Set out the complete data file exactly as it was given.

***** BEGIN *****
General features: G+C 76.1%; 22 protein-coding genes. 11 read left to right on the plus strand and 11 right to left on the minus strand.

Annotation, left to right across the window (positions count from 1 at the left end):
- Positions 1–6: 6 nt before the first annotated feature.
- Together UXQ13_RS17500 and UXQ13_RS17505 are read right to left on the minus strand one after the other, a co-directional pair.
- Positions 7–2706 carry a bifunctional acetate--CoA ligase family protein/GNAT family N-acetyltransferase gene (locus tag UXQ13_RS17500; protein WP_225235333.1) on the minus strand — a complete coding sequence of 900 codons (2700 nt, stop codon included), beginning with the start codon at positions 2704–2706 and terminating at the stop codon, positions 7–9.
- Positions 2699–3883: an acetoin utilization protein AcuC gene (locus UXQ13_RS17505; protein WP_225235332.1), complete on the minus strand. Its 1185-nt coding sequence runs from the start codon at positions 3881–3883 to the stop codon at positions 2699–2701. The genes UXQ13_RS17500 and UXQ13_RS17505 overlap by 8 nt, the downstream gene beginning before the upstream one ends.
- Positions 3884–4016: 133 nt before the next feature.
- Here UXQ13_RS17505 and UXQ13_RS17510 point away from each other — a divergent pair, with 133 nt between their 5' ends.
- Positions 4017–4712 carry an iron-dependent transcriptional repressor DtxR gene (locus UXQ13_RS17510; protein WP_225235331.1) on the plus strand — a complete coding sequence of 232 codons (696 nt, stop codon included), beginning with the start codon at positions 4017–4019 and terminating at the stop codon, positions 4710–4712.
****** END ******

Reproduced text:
General features: G+C 76.1%; 22 protein-coding genes. 11 read left to right on the plus strand and 11 right to left on the minus strand.

Annotation, left to right across the window (positions count from 1 at the left end):
- Positions 1–6: 6 nt before the first annotated feature.
- Together UXQ13_RS17500 and UXQ13_RS17505 are read right to left on the minus strand one after the other, a co-directional pair.
- Positions 7–2706 carry a bifunctional acetate--CoA ligase family protein/GNAT family N-acetyltransferase gene (locus tag UXQ13_RS17500; protein WP_225235333.1) on the minus strand — a complete coding sequence of 900 codons (2700 nt, stop codon included), beginning with the start codon at positions 2704–2706 and terminating at the stop codon, positions 7–9.
- Positions 2699–3883: an acetoin utilization protein AcuC gene (locus UXQ13_RS17505; protein WP_225235332.1), complete on the minus strand. Its 1185-nt coding sequence runs from the start codon at positions 3881–3883 to the stop codon at positions 2699–2701. The genes UXQ13_RS17500 and UXQ13_RS17505 overlap by 8 nt, the downstream gene beginning before the upstream one ends.
- Positions 3884–4016: 133 nt before the next feature.
- Here UXQ13_RS17505 and UXQ13_RS17510 point away from each other — a divergent pair, with 133 nt between their 5' ends.
- Positions 4017–4712 carry an iron-dependent transcriptional repressor DtxR gene (locus UXQ13_RS17510; protein WP_225235331.1) on the plus strand — a complete coding sequence of 232 codons (696 nt, stop codon included), beginning with the start codon at positions 4017–4019 and terminating at the stop codon, positions 4710–4712.